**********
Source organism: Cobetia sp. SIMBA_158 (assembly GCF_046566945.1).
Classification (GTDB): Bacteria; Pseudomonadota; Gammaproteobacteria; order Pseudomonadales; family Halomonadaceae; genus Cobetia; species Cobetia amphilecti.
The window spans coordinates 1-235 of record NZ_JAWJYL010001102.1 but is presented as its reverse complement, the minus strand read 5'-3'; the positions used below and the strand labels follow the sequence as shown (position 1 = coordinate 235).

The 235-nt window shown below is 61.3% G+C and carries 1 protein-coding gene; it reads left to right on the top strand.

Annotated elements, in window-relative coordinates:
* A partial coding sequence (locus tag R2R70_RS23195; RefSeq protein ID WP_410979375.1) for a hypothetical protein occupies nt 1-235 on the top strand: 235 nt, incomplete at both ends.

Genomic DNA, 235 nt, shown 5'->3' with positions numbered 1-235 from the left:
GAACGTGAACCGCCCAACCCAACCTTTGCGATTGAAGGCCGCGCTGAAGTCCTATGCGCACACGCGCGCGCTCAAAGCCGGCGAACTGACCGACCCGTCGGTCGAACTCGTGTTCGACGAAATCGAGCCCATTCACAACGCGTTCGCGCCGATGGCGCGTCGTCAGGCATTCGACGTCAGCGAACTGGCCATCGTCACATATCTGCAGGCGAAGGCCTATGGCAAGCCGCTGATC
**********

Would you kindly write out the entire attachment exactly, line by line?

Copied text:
Source organism: Cobetia sp. SIMBA_158 (assembly GCF_046566945.1).
Classification (GTDB): Bacteria; Pseudomonadota; Gammaproteobacteria; order Pseudomonadales; family Halomonadaceae; genus Cobetia; species Cobetia amphilecti.
The window spans coordinates 1-235 of record NZ_JAWJYL010001102.1 but is presented as its reverse complement, the minus strand read 5'-3'; the positions used below and the strand labels follow the sequence as shown (position 1 = coordinate 235).

The 235-nt window shown below is 61.3% G+C and carries 1 protein-coding gene; it reads left to right on the top strand.

Annotated elements, in window-relative coordinates:
* A partial coding sequence (locus tag R2R70_RS23195; RefSeq protein ID WP_410979375.1) for a hypothetical protein occupies nt 1-235 on the top strand: 235 nt, incomplete at both ends.

Genomic DNA, 235 nt, shown 5'->3' with positions numbered 1-235 from the left:
GAACGTGAACCGCCCAACCCAACCTTTGCGATTGAAGGCCGCGCTGAAGTCCTATGCGCACACGCGCGCGCTCAAAGCCGGCGAACTGACCGACCCGTCGGTCGAACTCGTGTTCGACGAAATCGAGCCCATTCACAACGCGTTCGCGCCGATGGCGCGTCGTCAGGCATTCGACGTCAGCGAACTGGCCATCGTCACATATCTGCAGGCGAAGGCCTATGGCAAGCCGCTGATC